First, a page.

These days we tend to think of Rip Torn as a character actor, mostly involved in comic tough-guy roles like those in "The Larry Sanders Show," "Men in Black," "Dodgeball," and "Zoom." But the guy's been around for a heck of a long time, over fifty years in movies, and most of those years he spent in straight, serious parts. One of his best starring vehicles was director Daryl Duke's 1972 production "Payday," a film more notable for Torn's acting than for its actual story.
In "Payday" Torn plays Maury Dann, a second-rate country singer trying to make it to the top. It's hard to do, though, because he's self-destructive and possesses only a so-so talent. Still, he's got his own band and his own following, and if he's lucky he'll get to play a Johnny Cash special some day. His latest album is called "Payday," a symbol of that big payoff he's always waiting for. Right now he serves his time playing honky-tonk night clubs and small-town country-western jamborees, and he glories in his low-grade fame. People recognize him, and it feeds his ego.
The trouble is, Maury's bored, angry, frustrated, and unhappy. He spends his evenings singing in bars, his nights sleeping in cheap motels, and his days riding in the backseat of a car. The movie is about the hardships of life in the fast lane, the difficulties making it in the dog-eat-dog entertainment world. This is all about the price people have to pay for a glimpse of fame. Now, with almost anybody else, these might be reasons for an audience to sympathize, but no, because Maury is an arrogant S.O.B. who thinks he's a lot bigger than his modest reality dictates.
Maury is a good ol' boy whose childish, brawling, drinking, pill-popping, womanizing behavior gets old in a hurry. Yet Torn never plays him for a fool. Which may be part of the problem the movie has in ever getting the audience to warm to it. Torn gives it a totally naturalistic shot, his Maury Dann a flesh-and-blood character and not just a caricature. I doubt that Torn has ever had so good a part or put more into it. Nevertheless, the character is so repulsive, it's hard for a viewer to care what happens to him.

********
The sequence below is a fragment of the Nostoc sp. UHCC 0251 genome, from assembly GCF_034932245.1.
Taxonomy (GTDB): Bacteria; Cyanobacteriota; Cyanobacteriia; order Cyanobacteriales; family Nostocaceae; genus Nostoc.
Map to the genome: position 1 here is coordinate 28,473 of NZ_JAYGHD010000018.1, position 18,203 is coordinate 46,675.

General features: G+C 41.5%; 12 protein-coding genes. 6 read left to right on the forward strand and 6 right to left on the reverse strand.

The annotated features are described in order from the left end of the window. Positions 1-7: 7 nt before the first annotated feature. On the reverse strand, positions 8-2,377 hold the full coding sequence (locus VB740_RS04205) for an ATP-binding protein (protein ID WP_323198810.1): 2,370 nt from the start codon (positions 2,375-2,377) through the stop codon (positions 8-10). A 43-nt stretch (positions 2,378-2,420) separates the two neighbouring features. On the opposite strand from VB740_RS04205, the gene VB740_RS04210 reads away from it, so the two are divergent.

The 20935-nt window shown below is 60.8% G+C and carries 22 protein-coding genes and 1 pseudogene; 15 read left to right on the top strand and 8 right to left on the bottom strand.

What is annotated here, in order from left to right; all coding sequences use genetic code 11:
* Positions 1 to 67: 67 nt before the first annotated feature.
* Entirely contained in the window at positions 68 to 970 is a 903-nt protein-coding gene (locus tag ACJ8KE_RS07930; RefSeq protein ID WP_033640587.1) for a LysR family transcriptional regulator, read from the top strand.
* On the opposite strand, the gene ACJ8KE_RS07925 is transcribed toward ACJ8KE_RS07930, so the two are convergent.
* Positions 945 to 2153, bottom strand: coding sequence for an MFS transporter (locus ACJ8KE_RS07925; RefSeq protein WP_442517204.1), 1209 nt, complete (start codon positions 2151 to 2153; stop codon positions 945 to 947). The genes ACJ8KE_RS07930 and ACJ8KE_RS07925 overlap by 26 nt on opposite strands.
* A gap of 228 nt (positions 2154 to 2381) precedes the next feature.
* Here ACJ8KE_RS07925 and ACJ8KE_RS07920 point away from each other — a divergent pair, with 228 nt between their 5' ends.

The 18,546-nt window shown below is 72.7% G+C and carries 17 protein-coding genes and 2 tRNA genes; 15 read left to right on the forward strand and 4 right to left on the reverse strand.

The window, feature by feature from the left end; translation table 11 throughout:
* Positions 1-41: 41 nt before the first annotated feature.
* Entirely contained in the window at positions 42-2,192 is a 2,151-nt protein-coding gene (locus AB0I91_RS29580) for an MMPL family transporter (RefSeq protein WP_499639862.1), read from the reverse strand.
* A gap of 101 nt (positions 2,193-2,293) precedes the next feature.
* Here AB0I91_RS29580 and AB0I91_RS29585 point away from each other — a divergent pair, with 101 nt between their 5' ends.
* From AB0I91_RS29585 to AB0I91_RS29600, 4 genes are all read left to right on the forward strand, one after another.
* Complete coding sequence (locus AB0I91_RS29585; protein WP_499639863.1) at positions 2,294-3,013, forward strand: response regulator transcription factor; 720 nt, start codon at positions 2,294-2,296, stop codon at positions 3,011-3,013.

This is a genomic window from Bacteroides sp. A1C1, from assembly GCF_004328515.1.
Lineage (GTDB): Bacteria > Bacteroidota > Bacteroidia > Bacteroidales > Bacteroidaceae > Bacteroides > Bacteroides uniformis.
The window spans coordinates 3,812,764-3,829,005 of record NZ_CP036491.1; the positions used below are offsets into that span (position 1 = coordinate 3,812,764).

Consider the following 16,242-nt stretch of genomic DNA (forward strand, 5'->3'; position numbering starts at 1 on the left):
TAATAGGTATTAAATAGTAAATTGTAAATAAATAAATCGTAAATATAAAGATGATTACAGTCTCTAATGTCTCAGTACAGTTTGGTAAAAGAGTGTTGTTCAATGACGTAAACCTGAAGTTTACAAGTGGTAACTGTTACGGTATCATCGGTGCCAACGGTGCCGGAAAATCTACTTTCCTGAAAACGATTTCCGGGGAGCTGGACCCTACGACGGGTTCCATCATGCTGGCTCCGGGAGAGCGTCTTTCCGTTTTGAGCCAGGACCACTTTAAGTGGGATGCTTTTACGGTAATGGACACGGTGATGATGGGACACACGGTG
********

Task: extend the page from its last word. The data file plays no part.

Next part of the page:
Maury's ex-wife is suing him for alimony; his kids don't know him anymore; his old groupie girlfriend (Ahna Capri) is jealous of his philandering; his new groupie girlfriend (Elayne Heilveil) is too naive to understand what's going on around her; and his buddy (Jeff Morris) gets into a fight with him. About the only character we can admire is Maury's driver and bodyguard (Cliff Emmich), a big, kindhearted fellow who'd rather be cooking fine food than baby-sitting a grown-up man-child.
The movie features a slew of good performances, and one can't help respecting its attempt to show a slice of life without compromise. It also contains a number of good songs by Shel Silverstein, Ian & Sylvia, and T. McKinney. That doesn't mean it's much of a good time at the movies, though. The story is relentlessly grim. Plus, there are long stretches where nothing seems to be happening. For instance, a quail shoot makes its point early, then goes on far too long. Mainly, the story line follows Maury's activities for a couple of days, most of the sequences bleak and/or boring for him and for us. The plot never really develops any compelling conflict until it's almost three quarters over, and then events turn so melodramatic that they tend to spoil the realistic tone that preceded them.